MYRTLE BEACH, S.C. (WMBF) - Isaias is now a hurricane.
Doppler radar imagery and surface observations indicate that eye of Hurricane Isaias made landfall in southern North Carolina around 11:10 p.m. near Ocean Isle Beach, with maximum sustained winds of 85 mph, according to the National Hurricane Center.
A weather station at Oak Island, North Carolina, recently reported sustained winds of 76 mph and a gust to 87 mph.
The center of Isaias will move across eastern North Carolina for the rest of the night. The center move near or along the coast of the mid-Atlantic states on Tuesday, and continue across the northeastern United States Tuesday night. Maximum sustained winds are near 85 mph with higher gusts.
Only gradual weakening is anticipated after Isaias makes landfall in the Carolinas and moves across the U.S. mid-Atlantic region tonight and Tuesday. Hurricane-force winds extend outward up to 25 miles from the center and tropical-storm-force winds extend outward up to 125 miles. A station at Frying Pan Shoals, North Carolina, recently reported sustained winds of 72 mph and a wind gust of 93 mph.
WATCHES AND WARNINGS
TORNADO WATCH IN EFFECT
A TROPICAL STORM WARNING REMAINS IN EFFECT
A HURRICANE WARNING IS IN EFFECT FOR
A FLASH FLOOD WATCH IS IN EFFECT for the entire area.
A STORM SURGE WARNING is in effect for the beaches of Horry and Georgetown Counties.
Because of its fast movement, Isaias is not expected to bring tremendous amounts of rain that the area has seen from previous storms. Rainfall amounts look to range from 3-6″ of rain across most of the area with some isolated spots of 7-8″ certainly possible. Thankfully, most area rivers are running well below flood stage and would likely be able to handle any locally heavy rainfall.
Much of this rain will likely fall in a very short amount of time and could result in areas of flash flooding. Low lying areas, creeks, streams, ditches and retention ponds may flood during the heaviest rainfall Monday night. Some areas of flooding may persist through early Tuesday morning.
RIP CURRENTS AND STORM SURGE
The combination of a dangerous storm surge and the tide will cause normally dry areas near the coast to be flooded by rising waters moving inland from the shoreline. The water could reach the following heights above ground somewhere in the indicated areas if the peak surge occurs at the time of high tide:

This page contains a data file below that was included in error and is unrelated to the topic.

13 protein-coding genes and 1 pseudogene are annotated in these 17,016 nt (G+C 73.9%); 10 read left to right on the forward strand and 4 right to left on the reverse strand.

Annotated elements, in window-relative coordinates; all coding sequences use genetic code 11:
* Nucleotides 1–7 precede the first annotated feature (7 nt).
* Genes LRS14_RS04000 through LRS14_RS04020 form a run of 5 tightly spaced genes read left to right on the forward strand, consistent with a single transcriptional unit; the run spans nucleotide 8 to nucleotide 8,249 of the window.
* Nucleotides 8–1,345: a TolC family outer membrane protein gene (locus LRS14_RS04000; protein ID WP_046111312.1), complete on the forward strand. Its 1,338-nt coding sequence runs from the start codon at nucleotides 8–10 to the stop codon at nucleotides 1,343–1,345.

South Santee River SC to Cape Fear NC 3-5 ft
Edisto Beach SC to South Santee River SC 2-4 ft
Cape Fear NC to the North Carolina/Virginia border 1-3 ft
Wind gusts of 40 to 60 mph are possible across much of the area. A few gusts of 65 to 70 mph may occur on the immediate beaches depending on the final track and strength of Isaias. While the highest winds may remain just off shore, wind gusts to tropical storm force can result in scattered power outages and downed trees along with minor damage to some structures including lost shingles and siding.
If Isaias makes landfall near or just south of the Grand Strand, there would be a risk of a few wind gusts to near hurricane force - 70 to 75 mph - along the coast. If the storm moves on shore closer to the North and South Carolina border, the highest winds would remain just off shore, but wind gusts of 40 to 60 mph would still be possible.
The risk of tornadoes associated with Isaias is highly dependent on the exact track. If the storm passes near the coast or just inland, there would be a risk of fast-moving and brief tornadoes. If Isaias passes far enough offshore, the risk of isolated tornadoes would be much lower. The best chance of tornadoes would be in those storms that move onshore closer to the center of Isaias. Right now, the time frame of the tornado potential runs from around sunset Monday evening through sunrise Tuesday morning.